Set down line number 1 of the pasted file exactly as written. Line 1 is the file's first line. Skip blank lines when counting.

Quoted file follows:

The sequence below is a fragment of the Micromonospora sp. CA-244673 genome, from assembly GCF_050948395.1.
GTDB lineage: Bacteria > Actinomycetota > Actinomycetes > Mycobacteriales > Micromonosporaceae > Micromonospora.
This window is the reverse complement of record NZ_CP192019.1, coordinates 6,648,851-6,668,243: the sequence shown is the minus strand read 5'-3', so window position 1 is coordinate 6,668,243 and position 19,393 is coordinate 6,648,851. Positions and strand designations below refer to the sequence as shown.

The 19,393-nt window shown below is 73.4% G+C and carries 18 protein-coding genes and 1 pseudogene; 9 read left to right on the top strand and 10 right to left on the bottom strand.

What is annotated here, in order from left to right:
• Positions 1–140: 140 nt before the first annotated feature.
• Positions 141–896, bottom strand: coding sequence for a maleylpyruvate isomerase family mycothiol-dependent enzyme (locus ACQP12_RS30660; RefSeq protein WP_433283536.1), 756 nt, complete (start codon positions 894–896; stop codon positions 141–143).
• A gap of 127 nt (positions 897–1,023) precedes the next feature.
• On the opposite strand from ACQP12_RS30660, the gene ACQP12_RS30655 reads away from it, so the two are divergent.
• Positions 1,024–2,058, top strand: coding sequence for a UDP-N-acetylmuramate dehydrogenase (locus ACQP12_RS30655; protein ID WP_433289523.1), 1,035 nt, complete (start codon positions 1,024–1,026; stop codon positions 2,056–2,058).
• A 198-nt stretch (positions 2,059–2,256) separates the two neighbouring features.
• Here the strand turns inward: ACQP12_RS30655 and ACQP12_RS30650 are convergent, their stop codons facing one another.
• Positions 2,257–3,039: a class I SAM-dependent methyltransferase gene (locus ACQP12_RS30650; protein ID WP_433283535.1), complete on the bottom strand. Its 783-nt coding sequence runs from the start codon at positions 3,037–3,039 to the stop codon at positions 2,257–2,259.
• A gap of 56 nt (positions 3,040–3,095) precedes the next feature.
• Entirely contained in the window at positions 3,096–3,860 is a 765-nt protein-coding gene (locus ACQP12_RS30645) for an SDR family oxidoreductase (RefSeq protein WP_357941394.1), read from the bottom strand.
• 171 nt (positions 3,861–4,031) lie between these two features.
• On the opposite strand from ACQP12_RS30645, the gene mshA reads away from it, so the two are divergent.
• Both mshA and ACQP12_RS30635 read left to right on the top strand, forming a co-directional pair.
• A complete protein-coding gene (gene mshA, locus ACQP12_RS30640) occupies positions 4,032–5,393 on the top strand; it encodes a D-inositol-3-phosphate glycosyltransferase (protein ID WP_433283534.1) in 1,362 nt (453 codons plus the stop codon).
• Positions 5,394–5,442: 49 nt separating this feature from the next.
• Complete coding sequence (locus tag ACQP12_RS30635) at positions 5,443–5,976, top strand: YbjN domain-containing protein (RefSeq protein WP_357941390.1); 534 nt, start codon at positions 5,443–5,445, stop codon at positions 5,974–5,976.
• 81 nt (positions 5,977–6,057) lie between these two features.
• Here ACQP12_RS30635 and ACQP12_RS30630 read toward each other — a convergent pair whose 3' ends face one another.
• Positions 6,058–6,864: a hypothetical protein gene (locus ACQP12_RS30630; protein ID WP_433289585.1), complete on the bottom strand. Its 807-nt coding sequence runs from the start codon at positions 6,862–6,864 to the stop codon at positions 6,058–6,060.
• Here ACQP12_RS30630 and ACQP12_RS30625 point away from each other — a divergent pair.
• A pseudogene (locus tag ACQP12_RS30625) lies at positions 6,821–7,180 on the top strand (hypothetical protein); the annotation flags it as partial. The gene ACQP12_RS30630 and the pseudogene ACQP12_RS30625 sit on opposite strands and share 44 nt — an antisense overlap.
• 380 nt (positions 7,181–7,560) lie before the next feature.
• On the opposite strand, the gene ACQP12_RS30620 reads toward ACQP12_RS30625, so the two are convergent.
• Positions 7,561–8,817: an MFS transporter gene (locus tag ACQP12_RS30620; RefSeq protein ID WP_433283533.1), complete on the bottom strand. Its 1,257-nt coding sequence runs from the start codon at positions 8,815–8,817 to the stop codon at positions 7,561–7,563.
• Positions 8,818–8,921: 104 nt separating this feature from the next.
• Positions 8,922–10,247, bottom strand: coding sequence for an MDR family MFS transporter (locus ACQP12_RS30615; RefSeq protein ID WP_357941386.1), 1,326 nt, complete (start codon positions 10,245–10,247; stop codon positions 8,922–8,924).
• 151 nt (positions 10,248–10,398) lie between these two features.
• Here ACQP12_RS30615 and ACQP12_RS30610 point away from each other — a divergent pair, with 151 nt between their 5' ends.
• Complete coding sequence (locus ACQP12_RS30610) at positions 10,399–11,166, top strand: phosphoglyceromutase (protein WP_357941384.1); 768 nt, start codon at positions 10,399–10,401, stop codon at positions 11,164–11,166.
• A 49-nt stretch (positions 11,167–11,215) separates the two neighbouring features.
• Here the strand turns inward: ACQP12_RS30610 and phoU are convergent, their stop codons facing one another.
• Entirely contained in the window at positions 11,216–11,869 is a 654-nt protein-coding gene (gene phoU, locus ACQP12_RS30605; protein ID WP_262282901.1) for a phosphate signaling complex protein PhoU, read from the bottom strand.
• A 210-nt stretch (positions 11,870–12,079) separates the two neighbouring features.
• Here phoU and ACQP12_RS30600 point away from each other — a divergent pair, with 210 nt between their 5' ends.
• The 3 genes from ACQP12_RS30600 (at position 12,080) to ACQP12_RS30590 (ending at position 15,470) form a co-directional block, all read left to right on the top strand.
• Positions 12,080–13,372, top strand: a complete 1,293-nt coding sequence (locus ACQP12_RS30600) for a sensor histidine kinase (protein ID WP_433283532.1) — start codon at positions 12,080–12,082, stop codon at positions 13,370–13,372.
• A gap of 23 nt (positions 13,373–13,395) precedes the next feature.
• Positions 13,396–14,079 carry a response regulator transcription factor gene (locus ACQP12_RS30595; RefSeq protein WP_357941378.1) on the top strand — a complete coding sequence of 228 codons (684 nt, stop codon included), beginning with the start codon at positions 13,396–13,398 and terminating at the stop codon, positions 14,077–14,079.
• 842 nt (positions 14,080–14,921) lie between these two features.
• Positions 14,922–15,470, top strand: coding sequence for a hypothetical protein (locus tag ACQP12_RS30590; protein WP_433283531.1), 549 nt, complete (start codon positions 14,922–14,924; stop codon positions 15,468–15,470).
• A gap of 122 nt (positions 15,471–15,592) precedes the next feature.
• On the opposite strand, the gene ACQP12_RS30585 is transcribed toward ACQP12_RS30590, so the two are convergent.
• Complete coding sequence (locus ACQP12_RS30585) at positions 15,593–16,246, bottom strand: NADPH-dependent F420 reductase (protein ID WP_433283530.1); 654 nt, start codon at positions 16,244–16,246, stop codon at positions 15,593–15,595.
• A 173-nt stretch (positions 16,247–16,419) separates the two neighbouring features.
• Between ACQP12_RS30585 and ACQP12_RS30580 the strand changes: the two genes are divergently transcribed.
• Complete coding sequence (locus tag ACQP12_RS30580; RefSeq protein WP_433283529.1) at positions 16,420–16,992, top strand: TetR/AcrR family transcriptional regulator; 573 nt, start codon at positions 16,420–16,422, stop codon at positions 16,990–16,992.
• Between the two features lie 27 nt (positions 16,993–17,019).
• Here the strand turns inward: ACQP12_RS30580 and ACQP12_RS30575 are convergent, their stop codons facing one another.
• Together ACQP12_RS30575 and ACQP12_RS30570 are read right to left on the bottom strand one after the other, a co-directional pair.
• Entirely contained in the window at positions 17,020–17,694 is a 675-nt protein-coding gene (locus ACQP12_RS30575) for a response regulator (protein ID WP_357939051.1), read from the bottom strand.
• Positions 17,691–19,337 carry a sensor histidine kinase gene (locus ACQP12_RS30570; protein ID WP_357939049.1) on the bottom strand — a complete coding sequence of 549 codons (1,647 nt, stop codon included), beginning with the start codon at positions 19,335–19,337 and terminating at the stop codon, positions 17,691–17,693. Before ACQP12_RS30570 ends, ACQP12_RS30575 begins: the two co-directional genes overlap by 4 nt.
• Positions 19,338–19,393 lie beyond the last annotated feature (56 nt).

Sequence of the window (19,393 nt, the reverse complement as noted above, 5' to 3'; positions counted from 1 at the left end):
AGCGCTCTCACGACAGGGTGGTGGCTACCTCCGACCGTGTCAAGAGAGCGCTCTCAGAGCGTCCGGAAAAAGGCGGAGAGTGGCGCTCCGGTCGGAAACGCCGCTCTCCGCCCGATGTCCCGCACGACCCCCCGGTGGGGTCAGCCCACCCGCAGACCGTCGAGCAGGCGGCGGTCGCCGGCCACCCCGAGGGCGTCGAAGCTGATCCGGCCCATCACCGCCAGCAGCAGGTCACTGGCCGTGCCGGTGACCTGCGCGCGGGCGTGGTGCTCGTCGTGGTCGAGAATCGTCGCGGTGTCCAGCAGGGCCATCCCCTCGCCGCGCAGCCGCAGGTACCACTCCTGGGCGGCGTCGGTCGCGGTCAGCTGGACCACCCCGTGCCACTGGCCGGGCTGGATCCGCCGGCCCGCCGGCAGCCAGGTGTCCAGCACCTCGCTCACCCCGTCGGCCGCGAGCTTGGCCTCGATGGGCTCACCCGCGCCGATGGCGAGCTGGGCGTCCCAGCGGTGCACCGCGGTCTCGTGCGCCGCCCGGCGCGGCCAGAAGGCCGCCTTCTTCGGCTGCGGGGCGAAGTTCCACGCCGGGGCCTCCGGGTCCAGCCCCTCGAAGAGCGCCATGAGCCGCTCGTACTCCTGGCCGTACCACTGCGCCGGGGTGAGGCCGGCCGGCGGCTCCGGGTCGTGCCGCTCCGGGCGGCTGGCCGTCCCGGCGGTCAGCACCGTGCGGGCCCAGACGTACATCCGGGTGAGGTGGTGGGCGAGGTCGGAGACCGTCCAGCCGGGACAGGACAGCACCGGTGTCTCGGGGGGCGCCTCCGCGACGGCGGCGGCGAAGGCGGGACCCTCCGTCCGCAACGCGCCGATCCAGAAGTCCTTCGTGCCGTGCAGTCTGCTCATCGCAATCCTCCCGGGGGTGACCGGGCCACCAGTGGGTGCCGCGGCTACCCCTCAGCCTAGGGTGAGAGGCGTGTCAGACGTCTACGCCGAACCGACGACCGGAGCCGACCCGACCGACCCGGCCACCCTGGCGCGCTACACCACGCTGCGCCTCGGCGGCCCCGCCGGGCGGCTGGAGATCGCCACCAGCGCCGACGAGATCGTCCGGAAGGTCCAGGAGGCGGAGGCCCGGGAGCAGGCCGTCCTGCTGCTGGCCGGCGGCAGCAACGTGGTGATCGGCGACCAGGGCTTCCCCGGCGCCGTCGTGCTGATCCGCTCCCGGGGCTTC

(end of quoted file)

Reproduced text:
The sequence below is a fragment of the Micromonospora sp. CA-244673 genome, from assembly GCF_050948395.1.